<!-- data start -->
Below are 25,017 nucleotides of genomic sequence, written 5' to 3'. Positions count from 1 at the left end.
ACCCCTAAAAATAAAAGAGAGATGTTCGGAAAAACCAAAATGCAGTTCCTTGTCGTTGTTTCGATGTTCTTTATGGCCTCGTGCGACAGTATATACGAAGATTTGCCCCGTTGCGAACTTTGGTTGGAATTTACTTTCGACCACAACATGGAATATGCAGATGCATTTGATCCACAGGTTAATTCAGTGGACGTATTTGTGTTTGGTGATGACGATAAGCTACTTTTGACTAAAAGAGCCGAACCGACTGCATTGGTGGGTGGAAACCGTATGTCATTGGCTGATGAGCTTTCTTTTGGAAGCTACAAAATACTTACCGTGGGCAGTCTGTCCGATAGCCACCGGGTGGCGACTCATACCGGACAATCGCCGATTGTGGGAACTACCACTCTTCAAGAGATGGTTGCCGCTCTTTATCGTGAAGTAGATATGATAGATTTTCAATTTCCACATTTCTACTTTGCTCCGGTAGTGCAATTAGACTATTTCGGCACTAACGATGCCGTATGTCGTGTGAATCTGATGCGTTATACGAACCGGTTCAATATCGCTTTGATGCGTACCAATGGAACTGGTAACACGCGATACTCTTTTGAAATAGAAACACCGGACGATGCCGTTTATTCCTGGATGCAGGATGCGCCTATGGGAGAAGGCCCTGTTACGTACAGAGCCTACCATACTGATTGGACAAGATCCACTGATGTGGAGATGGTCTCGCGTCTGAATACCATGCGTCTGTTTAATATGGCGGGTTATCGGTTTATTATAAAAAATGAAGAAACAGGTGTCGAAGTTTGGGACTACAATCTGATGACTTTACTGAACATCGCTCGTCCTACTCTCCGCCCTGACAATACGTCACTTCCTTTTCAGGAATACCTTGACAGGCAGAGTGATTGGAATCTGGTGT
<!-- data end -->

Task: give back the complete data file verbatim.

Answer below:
Below are 25,017 nucleotides of genomic sequence, written 5' to 3'. Positions count from 1 at the left end.
ACCCCTAAAAATAAAAGAGAGATGTTCGGAAAAACCAAAATGCAGTTCCTTGTCGTTGTTTCGATGTTCTTTATGGCCTCGTGCGACAGTATATACGAAGATTTGCCCCGTTGCGAACTTTGGTTGGAATTTACTTTCGACCACAACATGGAATATGCAGATGCATTTGATCCACAGGTTAATTCAGTGGACGTATTTGTGTTTGGTGATGACGATAAGCTACTTTTGACTAAAAGAGCCGAACCGACTGCATTGGTGGGTGGAAACCGTATGTCATTGGCTGATGAGCTTTCTTTTGGAAGCTACAAAATACTTACCGTGGGCAGTCTGTCCGATAGCCACCGGGTGGCGACTCATACCGGACAATCGCCGATTGTGGGAACTACCACTCTTCAAGAGATGGTTGCCGCTCTTTATCGTGAAGTAGATATGATAGATTTTCAATTTCCACATTTCTACTTTGCTCCGGTAGTGCAATTAGACTATTTCGGCACTAACGATGCCGTATGTCGTGTGAATCTGATGCGTTATACGAACCGGTTCAATATCGCTTTGATGCGTACCAATGGAACTGGTAACACGCGATACTCTTTTGAAATAGAAACACCGGACGATGCCGTTTATTCCTGGATGCAGGATGCGCCTATGGGAGAAGGCCCTGTTACGTACAGAGCCTACCATACTGATTGGACAAGATCCACTGATGTGGAGATGGTCTCGCGTCTGAATACCATGCGTCTGTTTAATATGGCGGGTTATCGGTTTATTATAAAAAATGAAGAAACAGGTGTCGAAGTTTGGGACTACAATCTGATGACTTTACTGAACATCGCTCGTCCTACTCTCCGCCCTGACAATACGTCACTTCCTTTTCAGGAATACCTTGACAGGCAGAGTGATTGGAATCTGGTGT